Lew Ford: “This is more than I could have dreamed of”

You could have tried to wipe the big smile off Lew Ford’s face this morning, but you would not have been able to do it.

The 35-year-old Ford has not played in the majors since 2007 with the Twins. Since then, he’s played in Mexico, Japan and in the Atlantic League. But after being called up by the Orioles, he is back in the American League and will bat fifth in left field today for the Birds.

No major league team would give him a chance in spring training, and he began the 2012 season with the Long Island Ducks of the independent Atlantic League.

“No, not for years. Not for years (did anyone give me a chance),” Ford said. “I really started this year thinking I had some friends on the team there with Long Island, and was thinking I want to win the championship there. I had a couple of injuries last year and I didn’t want to go out like that. If I got picked up, great, but I thought I would just play in the Atlantic League and hopefully win a championship there.

“This is kind of more than I could have dreamed of,” Ford said this morning in the Orioles’ clubhouse.

“The chance that this would happen was just so small. I’m a very realistic person and to make it back here, I’m just so happy. So many friends that probably had more faith in me than I did. I appreciate all the people that kept that spirit in me to make it back.”

The Orioles signed Ford on May 17. Over 62 games at Norfolk, he hit .331 with 14 doubles, 11 homers, 40 RBIs, a .550 slugging percentage and a .939 OPS.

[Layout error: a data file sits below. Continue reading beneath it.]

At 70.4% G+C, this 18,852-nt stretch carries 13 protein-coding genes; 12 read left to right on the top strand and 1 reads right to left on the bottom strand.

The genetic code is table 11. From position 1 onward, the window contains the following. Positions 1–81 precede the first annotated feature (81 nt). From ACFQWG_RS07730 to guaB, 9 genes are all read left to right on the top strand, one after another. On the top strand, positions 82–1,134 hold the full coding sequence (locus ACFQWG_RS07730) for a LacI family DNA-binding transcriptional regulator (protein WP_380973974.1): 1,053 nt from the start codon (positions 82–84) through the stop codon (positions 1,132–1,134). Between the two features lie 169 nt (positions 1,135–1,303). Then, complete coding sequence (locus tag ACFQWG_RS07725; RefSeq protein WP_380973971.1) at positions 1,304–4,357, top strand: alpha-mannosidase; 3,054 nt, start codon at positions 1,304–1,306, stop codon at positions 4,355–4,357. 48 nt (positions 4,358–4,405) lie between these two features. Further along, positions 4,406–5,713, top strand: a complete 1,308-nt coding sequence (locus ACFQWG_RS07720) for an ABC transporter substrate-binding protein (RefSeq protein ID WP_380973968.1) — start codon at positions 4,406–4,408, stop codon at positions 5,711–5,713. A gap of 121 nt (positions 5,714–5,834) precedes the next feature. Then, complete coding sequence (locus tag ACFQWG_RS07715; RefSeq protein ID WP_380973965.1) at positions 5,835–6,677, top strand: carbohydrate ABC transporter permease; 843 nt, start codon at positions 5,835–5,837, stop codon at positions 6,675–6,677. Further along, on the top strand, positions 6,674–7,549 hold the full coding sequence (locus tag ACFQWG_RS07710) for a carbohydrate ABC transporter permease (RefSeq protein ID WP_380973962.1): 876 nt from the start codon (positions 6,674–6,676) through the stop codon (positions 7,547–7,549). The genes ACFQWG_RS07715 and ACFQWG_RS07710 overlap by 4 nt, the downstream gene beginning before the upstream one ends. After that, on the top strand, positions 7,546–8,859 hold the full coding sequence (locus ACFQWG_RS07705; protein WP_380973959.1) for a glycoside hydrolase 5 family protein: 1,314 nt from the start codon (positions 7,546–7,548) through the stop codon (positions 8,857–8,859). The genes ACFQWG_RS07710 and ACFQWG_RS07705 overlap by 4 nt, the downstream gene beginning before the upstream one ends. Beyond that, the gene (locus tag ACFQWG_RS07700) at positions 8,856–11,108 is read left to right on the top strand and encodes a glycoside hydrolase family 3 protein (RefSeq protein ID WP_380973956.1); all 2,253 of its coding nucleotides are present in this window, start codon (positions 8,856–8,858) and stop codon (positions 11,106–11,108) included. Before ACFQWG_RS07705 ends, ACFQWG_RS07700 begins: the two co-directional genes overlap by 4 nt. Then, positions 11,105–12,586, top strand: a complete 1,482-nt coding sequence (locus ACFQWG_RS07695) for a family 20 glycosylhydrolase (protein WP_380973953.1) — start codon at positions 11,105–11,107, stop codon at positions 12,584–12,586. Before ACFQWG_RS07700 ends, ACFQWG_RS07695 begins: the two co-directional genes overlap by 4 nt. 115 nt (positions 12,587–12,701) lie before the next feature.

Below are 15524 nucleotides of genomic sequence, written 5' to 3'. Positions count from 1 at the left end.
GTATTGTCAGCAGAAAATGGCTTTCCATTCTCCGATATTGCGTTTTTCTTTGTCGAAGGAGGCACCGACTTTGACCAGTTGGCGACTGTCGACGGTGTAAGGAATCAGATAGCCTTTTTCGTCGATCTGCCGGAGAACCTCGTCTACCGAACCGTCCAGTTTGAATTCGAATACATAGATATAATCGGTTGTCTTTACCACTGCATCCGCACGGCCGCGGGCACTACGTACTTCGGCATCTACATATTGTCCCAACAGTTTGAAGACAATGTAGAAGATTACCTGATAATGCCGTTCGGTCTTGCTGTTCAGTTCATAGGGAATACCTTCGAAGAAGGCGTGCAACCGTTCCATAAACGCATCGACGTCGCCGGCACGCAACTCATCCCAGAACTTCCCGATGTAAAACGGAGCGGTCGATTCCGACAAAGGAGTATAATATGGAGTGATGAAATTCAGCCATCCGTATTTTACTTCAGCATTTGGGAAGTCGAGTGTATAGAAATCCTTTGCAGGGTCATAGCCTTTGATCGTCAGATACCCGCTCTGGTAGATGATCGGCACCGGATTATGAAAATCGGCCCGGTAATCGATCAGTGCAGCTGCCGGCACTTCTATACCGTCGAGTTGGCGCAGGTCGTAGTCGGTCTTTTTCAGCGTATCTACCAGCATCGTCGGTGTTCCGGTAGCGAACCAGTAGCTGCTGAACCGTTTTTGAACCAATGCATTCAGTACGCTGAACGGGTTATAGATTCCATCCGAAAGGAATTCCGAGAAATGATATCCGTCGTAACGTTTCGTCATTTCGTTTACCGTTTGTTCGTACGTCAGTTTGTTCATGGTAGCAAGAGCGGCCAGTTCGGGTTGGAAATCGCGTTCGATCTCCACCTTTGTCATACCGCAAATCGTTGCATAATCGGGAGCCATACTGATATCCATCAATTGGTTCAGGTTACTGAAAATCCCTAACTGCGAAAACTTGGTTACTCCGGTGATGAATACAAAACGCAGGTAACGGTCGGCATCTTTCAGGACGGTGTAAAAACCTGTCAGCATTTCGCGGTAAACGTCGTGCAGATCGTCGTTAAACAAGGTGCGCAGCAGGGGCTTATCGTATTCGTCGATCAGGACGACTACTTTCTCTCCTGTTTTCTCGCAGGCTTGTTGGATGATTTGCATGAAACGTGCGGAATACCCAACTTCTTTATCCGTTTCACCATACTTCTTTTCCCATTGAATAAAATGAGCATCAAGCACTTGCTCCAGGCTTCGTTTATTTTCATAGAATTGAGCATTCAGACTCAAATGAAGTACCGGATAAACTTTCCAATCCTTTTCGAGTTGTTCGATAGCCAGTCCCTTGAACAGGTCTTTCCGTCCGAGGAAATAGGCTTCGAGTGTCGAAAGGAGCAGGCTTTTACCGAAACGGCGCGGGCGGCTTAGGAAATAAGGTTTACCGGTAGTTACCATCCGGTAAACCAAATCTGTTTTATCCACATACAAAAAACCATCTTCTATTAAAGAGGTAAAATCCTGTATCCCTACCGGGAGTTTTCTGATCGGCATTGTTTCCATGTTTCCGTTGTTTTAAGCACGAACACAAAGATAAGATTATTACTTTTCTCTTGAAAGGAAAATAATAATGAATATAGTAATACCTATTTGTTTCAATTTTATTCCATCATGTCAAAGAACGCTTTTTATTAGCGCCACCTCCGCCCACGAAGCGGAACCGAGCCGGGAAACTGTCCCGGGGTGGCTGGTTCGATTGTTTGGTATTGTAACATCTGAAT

“It’s a great feeling. I’ve come a long way this year from where I thought I was going to be to here,” he said. “It’s really been an amazing experience this year and I’m just going to enjoy it as much as I can.”

What has been the key to his strong season with Norfolk?

“Big thing is I worked hard in the offseason, but having some people stick out their neck for me with Baltimore and they gave me a chance,” Ford said. “They gave me a chance in Triple-A and now up here. I really appreciate that because it doesn’t happen all the time. It’s really tough to get back after being out so long.”

Ford thanked Norfolk manager Ron Johnson, Orioles minor league hitting coordinater Mike Boulanger, executive vice president Dan Duquette and manager Buck Showalter for bringing him to the organization and now calling him up.

I’ve seen very few players happier or more appreciative to be in the major leagues than Ford was today.

About the only time he was struggling for words was when he was asked about his amazing numbers batting with runners in scoring position, where his average was .510 (25-for-49) at Norfolk and .571 (12-for-21) when batting with RISP and two outs.

“I’m not sure about that,” Ford said. “Things just worked out really good down there for whatever reason. I can’t put a finger on anything.”.

Does he think he will get a big chance to play every day with the Orioles?

“I don’t know. I always come in and just do what they ask of me,” Ford said. “I know they are in a playoff race and I’m excited to be a part of that and want to help any way I can.”

So nearly five years after his last big league game, on Sept. 30, 2007 for Minnesota at Boston, Ford is back in the bigs. He was just not ready to give up on the game.

“I love playing the game. I was doing it because I love it, not for the money or fame,” he said. “I love the competition and everything about baseball. It kind of got me back to that by going to the independent league, why I’m playing. I’m going to enjoy this 100 times more than the first time. This is just awesome.”

That big smile of his remained front and center.

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